Varadarajan earned a BS in chemistry at Bombay University, a BS in chemical technology at Bombay University and a PhD in physical organic chemistry at The Pennsylvania State University.

Q. The Teaching Awards were established in 1994 to underscore the importance of teaching and to encourage, identify, recognize, reward, and support good teaching within the University. What does this award mean to you?

A. I think that this award indicates that I have had some success in influencing the career path of students, and in helping them succeed, since being nominated for this award is a reflection of students’ opinion. However, I do not think that I am the “top instructor” at my institution – so many of my colleagues work tirelessly to help students achieve their full potential, and I still have a lot to learn from them.

Q. What was your path into teaching?

A. An academic career was not on my radar at all when I was a graduate student. In fact, just one year before I joined UNCW, I had not even considered it as an option. I was in the process of seeking a job in the pharmaceutical industry at that time. But my postdoctoral advisors and my wife kept insisting that I was better-suited for academia than industry. So, just to please them, I sent out a few applications to different universities, and was surprised by the strong response I got. I interviewed at UNCW, got excited by what I saw, and accepted their offer. When I walked out after teaching my first class, I knew I had made an excellent decision.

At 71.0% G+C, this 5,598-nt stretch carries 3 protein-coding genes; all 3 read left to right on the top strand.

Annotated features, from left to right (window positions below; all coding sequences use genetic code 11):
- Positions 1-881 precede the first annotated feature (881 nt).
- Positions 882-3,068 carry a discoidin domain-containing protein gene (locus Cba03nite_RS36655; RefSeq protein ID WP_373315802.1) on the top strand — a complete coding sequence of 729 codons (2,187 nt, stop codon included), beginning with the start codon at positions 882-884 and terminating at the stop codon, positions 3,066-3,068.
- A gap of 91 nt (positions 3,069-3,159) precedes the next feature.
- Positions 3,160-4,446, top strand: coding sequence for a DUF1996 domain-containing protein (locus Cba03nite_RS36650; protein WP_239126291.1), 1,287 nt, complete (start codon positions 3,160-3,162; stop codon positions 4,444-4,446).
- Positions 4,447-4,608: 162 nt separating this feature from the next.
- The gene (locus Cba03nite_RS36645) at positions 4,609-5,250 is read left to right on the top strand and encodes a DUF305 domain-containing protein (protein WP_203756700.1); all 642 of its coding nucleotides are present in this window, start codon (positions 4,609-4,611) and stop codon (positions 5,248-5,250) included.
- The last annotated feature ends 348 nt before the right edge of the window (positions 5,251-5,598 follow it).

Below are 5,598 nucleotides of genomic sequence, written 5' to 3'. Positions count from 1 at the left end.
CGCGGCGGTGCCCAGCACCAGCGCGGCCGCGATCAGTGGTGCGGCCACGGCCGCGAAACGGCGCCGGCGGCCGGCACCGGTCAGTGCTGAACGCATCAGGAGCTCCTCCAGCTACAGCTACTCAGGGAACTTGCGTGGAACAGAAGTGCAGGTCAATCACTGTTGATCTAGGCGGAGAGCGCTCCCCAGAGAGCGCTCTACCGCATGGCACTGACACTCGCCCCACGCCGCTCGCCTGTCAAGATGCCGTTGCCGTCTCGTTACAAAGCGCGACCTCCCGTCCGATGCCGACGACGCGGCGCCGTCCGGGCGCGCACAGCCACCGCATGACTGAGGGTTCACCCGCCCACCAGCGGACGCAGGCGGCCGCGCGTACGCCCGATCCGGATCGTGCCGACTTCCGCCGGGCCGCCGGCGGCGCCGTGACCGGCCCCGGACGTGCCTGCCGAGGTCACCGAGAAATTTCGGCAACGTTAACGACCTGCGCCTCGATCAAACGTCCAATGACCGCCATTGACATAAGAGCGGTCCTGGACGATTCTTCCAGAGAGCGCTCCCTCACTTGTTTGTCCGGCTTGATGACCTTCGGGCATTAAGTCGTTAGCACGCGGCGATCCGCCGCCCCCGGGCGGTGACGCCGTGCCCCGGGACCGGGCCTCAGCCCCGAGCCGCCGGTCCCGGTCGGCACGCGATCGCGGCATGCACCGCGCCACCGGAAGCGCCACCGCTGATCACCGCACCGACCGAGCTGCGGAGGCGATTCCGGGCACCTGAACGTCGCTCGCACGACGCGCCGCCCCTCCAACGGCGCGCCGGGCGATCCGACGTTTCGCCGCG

Q. Besides this award, is there one particular achievement in your career that makes you especially proud?

A. I always feel great pride every time a student whom I have taught/trained goes on to become successful. I have been lucky to have had several such outcomes. One particular student, who had not been doing well academically, joined my laboratory to participate in an undergraduate research project, and was transformed into an excited and engaged student. This student then returned to my laboratory as a graduate student, excelled in graduate school, and is now having a very successful career in the pharmaceutical industry. The knowledge that I can have this kind of influence on a student keeps me determined to do my best each semester.

Q. What teaching methods do you use to engage students?

A. I believe strongly in challenging students to achieve their best, and encouraging them to take responsibility for their own learning. The subject material for my courses, all revolving around organic chemistry, is built upon logic and understanding, and therefore I invest a lot of time in devising methods of teaching that ensure student comprehension, and encourage problem solving in the classroom. Students today face many challenges on the social, health and financial fronts, and these often influence their ability to succeed in school. Therefore, I always encourage students to meet me outside the classroom early and often, to head off any problems early in the semester, in order to ensure success in the classroom.